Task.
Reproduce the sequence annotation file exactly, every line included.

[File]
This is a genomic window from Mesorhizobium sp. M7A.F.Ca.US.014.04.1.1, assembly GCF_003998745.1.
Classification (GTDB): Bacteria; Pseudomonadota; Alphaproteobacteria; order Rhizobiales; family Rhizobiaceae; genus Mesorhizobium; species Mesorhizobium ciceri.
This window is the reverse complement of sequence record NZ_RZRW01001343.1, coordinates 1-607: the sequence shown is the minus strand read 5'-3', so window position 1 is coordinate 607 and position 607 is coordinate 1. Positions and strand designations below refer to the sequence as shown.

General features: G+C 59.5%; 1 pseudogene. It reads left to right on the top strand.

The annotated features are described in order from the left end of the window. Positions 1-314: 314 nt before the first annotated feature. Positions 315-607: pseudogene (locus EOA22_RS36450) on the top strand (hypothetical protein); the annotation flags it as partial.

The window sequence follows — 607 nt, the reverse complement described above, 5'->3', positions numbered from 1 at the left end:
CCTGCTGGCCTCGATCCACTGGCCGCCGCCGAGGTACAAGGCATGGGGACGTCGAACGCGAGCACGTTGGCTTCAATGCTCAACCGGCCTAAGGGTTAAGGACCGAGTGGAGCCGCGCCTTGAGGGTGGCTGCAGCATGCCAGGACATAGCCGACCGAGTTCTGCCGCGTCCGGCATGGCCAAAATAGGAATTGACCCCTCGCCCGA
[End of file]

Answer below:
This is a genomic window from Mesorhizobium sp. M7A.F.Ca.US.014.04.1.1, assembly GCF_003998745.1.
Classification (GTDB): Bacteria; Pseudomonadota; Alphaproteobacteria; order Rhizobiales; family Rhizobiaceae; genus Mesorhizobium; species Mesorhizobium ciceri.
This window is the reverse complement of sequence record NZ_RZRW01001343.1, coordinates 1-607: the sequence shown is the minus strand read 5'-3', so window position 1 is coordinate 607 and position 607 is coordinate 1. Positions and strand designations below refer to the sequence as shown.

General features: G+C 59.5%; 1 pseudogene. It reads left to right on the top strand.

The annotated features are described in order from the left end of the window. Positions 1-314: 314 nt before the first annotated feature. Positions 315-607: pseudogene (locus EOA22_RS36450) on the top strand (hypothetical protein); the annotation flags it as partial.

The window sequence follows — 607 nt, the reverse complement described above, 5'->3', positions numbered from 1 at the left end:
CCTGCTGGCCTCGATCCACTGGCCGCCGCCGAGGTACAAGGCATGGGGACGTCGAACGCGAGCACGTTGGCTTCAATGCTCAACCGGCCTAAGGGTTAAGGACCGAGTGGAGCCGCGCCTTGAGGGTGGCTGCAGCATGCCAGGACATAGCCGACCGAGTTCTGCCGCGTCCGGCATGGCCAAAATAGGAATTGACCCCTCGCCCGA